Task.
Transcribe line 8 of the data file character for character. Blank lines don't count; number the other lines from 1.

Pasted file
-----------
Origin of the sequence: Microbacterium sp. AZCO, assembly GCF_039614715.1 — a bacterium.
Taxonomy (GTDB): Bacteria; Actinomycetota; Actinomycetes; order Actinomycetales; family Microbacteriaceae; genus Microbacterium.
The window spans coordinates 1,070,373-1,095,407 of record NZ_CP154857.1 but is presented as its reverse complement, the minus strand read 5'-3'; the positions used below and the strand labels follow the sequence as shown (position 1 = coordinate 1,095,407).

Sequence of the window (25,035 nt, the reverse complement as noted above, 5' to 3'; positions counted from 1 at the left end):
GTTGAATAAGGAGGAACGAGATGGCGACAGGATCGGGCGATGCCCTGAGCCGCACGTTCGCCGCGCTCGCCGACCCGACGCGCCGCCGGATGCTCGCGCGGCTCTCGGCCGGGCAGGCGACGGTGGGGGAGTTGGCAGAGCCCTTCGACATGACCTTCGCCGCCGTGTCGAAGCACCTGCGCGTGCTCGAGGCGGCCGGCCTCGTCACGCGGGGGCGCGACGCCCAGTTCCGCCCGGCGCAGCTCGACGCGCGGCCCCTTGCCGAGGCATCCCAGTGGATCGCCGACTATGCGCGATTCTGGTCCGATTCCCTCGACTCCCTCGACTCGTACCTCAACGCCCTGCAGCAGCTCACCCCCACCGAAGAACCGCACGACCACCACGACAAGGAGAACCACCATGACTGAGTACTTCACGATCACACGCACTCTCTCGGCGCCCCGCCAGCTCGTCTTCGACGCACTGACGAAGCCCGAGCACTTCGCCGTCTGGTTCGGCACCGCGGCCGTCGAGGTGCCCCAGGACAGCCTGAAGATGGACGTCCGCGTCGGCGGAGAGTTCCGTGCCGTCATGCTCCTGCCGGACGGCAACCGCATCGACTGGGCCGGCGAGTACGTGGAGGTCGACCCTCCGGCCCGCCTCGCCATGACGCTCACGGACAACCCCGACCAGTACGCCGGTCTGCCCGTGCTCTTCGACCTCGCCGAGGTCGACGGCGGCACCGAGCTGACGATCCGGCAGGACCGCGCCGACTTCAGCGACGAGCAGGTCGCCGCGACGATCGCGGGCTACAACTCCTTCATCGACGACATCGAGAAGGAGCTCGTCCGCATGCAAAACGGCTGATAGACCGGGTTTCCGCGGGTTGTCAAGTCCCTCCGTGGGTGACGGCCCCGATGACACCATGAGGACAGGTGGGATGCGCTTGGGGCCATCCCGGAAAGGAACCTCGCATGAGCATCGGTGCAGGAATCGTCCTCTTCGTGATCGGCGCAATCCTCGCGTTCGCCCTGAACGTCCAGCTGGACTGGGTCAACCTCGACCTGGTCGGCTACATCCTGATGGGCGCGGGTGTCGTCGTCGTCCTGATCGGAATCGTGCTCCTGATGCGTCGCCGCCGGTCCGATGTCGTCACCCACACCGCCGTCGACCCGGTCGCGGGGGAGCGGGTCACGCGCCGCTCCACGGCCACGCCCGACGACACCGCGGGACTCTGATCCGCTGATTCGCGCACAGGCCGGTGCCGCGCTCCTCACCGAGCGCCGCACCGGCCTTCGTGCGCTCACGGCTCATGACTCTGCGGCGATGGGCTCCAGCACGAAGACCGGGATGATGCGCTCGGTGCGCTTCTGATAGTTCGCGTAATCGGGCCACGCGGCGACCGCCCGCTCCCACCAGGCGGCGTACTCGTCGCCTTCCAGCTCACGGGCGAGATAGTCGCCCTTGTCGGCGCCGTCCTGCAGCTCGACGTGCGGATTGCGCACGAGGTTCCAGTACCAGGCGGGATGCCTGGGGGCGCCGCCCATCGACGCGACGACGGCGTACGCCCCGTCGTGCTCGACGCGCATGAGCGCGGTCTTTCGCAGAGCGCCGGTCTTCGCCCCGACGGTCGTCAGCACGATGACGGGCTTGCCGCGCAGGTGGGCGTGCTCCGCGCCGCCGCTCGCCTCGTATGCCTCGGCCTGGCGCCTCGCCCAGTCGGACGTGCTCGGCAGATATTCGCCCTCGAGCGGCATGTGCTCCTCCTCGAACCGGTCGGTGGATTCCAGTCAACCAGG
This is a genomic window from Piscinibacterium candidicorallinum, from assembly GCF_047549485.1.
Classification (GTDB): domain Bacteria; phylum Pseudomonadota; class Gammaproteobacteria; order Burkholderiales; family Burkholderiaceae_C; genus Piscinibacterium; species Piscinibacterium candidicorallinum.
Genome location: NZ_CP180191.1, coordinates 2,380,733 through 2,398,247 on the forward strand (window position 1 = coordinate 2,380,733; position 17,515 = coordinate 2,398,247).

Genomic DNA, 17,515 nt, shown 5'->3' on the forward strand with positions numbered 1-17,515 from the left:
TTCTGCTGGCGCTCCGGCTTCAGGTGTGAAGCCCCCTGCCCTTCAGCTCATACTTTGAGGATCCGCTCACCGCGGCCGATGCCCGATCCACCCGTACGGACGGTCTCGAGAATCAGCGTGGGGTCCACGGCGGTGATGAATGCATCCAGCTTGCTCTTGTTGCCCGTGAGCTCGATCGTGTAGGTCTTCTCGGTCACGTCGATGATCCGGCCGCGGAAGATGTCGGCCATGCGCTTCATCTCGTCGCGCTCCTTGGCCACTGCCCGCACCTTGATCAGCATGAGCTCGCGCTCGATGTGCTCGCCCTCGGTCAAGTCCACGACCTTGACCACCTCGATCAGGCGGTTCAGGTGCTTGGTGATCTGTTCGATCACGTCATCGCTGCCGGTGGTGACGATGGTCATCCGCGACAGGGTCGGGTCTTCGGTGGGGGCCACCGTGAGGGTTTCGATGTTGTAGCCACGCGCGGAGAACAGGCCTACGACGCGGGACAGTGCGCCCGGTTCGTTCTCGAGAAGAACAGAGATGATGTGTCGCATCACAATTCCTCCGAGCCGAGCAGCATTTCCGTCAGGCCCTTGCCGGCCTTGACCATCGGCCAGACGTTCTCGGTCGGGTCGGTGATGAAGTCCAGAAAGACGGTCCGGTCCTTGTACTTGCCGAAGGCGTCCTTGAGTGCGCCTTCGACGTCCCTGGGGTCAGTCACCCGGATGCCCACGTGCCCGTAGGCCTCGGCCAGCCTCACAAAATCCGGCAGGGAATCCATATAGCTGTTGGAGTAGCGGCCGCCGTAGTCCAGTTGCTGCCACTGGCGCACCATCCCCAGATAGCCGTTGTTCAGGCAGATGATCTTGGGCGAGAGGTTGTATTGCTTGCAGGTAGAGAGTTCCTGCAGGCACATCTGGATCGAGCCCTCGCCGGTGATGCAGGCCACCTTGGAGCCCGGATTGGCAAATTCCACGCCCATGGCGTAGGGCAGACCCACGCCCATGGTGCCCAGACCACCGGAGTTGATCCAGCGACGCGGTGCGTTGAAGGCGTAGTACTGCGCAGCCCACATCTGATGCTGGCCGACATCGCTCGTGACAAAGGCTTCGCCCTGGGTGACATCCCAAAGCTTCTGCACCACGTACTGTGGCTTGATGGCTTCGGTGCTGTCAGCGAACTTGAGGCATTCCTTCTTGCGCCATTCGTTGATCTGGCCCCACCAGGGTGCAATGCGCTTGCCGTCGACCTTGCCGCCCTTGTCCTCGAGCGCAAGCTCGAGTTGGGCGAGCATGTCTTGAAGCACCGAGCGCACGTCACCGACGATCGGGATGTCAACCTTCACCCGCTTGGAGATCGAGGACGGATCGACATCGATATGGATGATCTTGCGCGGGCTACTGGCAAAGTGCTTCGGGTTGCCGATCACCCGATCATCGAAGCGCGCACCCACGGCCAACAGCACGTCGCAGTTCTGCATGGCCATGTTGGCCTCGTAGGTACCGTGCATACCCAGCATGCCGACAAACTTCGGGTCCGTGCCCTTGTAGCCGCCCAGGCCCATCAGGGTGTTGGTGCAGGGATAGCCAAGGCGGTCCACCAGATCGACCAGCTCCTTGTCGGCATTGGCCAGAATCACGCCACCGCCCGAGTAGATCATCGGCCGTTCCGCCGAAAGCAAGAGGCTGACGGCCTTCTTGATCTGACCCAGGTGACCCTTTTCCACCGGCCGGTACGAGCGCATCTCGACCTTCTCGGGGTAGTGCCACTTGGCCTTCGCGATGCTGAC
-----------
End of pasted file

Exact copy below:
Genome location: NZ_CP180191.1, coordinates 2,380,733 through 2,398,247 on the forward strand (window position 1 = coordinate 2,380,733; position 17,515 = coordinate 2,398,247).